Steam Cleaners

treitz3

Super Moderator
Dec 25, 2011
4,794
22
200
The tube lair in beautiful Rock Hill, SC
#1
Good afternoon ladies and gentlemen. I'd like to let you know about the steam cleaner I purchased about 3 years ago. It is a Bissell Pro Heat 2X. The manual can be found below, just click on the provided link.

http://ec1.images-amazon.com/media/i3d/01/A/man-migrate/MANUAL000074560.pdf

My wife swears up and down that this is the best purchase I have made in the past decade. I don't think I can argue that one. This was my first and only purchase I made for a steam cleaner so I have no real comparison. That said, this steam cleaner has maintained our carpet through the thick and thin, dogs, a toddler, parties and entertaining, painting catastrophes, a case of bottled dark beer [and glass] being spilled on it, a cat and the sometimes unpleasant "results" that accompany them, spilled plants, coffee and everyday wear and tear just from normal use on a white carpet. Key words, white carpet and toddler.



Our carpet is now 8 years old and should look like it needs to be replaced. With the help of this machine, this is not the case. It looks like it is slightly worn to not worn at all and I'll be the first to tell you, we abuse our carpet. Even though it's white, we have no "shoes off in the house" rule and with a small child, sometimes things do not get immediately cleaned up when time is pressing to get Mom [my wife] and Dad [me] off to work.

I spot clean whenever I get the chance but for the most part, the carpet only gets cleaned once every six months on average. Thing is, I still have that new carpet sheen and the carpet is 8 years old....and white!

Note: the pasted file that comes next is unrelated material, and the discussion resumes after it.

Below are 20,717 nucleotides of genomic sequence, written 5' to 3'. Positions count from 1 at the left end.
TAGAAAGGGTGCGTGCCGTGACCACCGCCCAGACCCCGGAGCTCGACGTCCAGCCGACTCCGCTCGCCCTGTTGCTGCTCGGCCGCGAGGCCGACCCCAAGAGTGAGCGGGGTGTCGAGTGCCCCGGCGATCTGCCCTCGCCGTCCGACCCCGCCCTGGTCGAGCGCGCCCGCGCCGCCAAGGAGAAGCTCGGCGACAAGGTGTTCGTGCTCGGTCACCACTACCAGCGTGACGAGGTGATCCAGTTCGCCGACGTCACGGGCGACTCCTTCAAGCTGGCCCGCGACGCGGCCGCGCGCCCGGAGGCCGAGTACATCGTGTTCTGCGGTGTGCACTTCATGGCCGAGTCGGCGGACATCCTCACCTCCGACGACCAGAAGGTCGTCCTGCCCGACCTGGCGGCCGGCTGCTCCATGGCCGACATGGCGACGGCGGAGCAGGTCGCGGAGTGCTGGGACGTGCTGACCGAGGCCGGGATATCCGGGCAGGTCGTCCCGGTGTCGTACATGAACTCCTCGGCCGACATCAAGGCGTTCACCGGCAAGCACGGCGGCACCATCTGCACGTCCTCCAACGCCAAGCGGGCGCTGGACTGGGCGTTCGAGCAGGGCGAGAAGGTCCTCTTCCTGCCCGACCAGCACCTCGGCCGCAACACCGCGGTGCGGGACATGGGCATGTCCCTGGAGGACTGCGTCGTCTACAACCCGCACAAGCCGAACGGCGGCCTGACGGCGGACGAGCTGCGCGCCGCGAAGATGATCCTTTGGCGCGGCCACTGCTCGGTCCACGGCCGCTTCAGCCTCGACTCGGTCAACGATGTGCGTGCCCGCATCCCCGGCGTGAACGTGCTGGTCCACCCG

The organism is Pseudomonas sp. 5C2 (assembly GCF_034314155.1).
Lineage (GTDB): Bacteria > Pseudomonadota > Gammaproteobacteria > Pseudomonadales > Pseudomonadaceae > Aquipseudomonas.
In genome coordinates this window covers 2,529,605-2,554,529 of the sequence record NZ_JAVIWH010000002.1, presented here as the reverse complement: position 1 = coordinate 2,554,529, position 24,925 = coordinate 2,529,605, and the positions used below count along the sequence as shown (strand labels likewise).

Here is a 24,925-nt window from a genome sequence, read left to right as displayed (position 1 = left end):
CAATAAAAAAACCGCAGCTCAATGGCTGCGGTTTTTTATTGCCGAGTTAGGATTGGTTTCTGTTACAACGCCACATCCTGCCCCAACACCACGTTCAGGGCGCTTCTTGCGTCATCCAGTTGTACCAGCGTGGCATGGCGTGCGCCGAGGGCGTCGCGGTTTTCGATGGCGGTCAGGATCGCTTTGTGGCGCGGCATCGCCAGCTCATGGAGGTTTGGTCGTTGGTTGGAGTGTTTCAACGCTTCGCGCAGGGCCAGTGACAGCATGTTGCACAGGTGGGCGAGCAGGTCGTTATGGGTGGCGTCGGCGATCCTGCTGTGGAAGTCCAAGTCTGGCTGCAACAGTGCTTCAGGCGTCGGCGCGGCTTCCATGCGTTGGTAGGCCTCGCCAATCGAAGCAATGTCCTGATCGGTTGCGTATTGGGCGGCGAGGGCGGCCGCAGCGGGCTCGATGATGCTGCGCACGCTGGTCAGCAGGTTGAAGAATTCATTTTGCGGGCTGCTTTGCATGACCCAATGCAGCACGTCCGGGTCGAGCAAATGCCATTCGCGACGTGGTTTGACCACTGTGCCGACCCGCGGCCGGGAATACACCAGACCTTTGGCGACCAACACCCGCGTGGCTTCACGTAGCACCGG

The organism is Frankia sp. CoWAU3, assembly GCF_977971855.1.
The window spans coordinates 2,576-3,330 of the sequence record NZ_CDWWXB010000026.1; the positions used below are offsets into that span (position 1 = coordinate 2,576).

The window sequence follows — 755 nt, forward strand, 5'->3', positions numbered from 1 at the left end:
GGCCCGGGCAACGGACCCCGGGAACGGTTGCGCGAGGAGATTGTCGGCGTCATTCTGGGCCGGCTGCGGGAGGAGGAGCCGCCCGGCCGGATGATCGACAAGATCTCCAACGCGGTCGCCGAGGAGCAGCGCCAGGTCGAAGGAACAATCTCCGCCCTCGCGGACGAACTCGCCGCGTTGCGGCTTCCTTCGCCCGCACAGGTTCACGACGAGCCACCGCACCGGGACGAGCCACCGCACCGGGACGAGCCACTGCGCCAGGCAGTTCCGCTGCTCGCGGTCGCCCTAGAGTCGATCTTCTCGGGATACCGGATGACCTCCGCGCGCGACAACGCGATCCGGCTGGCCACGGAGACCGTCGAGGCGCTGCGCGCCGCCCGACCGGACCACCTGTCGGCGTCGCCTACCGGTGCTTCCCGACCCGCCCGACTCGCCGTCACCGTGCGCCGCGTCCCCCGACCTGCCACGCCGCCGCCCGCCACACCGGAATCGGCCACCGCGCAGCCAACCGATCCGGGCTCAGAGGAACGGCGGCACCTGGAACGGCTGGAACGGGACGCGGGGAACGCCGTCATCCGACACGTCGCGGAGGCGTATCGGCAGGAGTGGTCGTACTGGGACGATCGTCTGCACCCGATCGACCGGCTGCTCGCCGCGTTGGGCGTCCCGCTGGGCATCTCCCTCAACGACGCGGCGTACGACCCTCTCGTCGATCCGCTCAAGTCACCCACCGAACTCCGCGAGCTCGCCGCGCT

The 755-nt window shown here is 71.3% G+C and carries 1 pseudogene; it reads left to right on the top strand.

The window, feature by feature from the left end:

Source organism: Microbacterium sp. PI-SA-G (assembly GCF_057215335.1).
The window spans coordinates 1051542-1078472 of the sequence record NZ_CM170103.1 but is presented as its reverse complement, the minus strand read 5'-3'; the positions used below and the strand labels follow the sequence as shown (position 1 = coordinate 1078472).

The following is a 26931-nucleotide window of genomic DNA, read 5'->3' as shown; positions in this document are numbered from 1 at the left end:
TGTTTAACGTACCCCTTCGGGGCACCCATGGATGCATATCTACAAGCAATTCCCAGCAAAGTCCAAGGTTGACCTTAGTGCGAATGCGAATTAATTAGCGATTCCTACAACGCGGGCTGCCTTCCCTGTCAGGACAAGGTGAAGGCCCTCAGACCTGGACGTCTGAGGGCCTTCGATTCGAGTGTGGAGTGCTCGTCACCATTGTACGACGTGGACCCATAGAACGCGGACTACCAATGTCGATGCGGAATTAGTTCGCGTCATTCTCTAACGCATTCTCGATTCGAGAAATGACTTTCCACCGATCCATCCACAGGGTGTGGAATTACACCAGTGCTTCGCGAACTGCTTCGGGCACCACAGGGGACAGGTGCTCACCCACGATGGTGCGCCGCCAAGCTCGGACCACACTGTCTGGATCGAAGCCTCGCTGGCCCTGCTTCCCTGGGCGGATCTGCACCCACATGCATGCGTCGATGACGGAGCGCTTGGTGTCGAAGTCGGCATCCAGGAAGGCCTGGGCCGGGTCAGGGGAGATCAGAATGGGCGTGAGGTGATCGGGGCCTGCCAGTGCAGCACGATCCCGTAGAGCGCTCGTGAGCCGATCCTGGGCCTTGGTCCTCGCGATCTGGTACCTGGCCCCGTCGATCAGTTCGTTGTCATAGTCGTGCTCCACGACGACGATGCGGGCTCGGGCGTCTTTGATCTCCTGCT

I would not recommend this for cleaning upholstery all by itself. The attachments are, shall I say, sub par for the task. That said, if you have a shop vac and a scrub brush then you are golden. Thing is, the steam cleaner does not have the pulling [or vacuum] power required to extract all of the moisture from pillows, futon mattresses, sofas and chairs all by itself. However, it does a fine job of distributing the cleaning solution. This allows you to use a little elbow grease to get whatever it is you are cleaning....well, clean and clean quickly. Just use the shop vac to extract all of the moisture and usually within the course of 12 hours, everything is dry.

I got mine at Sam's Club for the cost of about $200.00. If anybody is in the market for a steam cleaner for non-commercial use, take a look at this one. It hasn't disappointed me yet and after all of these years and use, I looked at the brushes. They look as if I haven't even used it yet. That right there says something about the quality of this product.

I very rarely recommend any tools but when something like this comes along that has paid for itself many times over and then some, with absolutely no issues or replacement parts well after the warranty expires? I feel I have to mention it so that it may benefit others who may be looking for the right tool for the job. To me, this is the right tool and it goes above and beyond all expectations.

Thanks for taking the time to read this and have a great day. Enjoy the music!

Tom
 

es347

VIP/Donor & WBF Founding Member
Apr 20, 2010
1,572
4
38
Midwest fly over state..
#2
Bought the Hoover SpinScrub and the beater brush broke just out of warranty. Cheap repair but a hassle nonetheless. It does a respectable job cleaning however.
 

treitz3

Super Moderator
Dec 25, 2011
4,794
22
200
The tube lair in beautiful Rock Hill, SC
#5
Hello, Christian. I have not used the Rug Doctor but it does seem to be popular. What I like about this is the price. At a $200.00 price point, it's well worth it to own it and have it on hand for those times you need it. The chemicals used for both flooring and carpet are cheap when bought at Sam's [about $8.00 a gallon] and last quite a while. IME, it's best to have this kind of tool on hand for when the unforeseen uh-oh happens. When the dark beer and the associated broken glass dropped out of the bottom of the box, it was after midnight.

Instead of going to the store, renting the unit, purchasing the needed cleaning solution at seemingly ridiculous rates for small quantities, returning home and cleaning....only to take the time to return the unit the next day? We had the "accident" cleaned up and spotless in about 15-20 minutes from start to finish. If we had to go to the store [if it was open] and get everything we needed, I could almost guarantee we would have had to replace the carpet.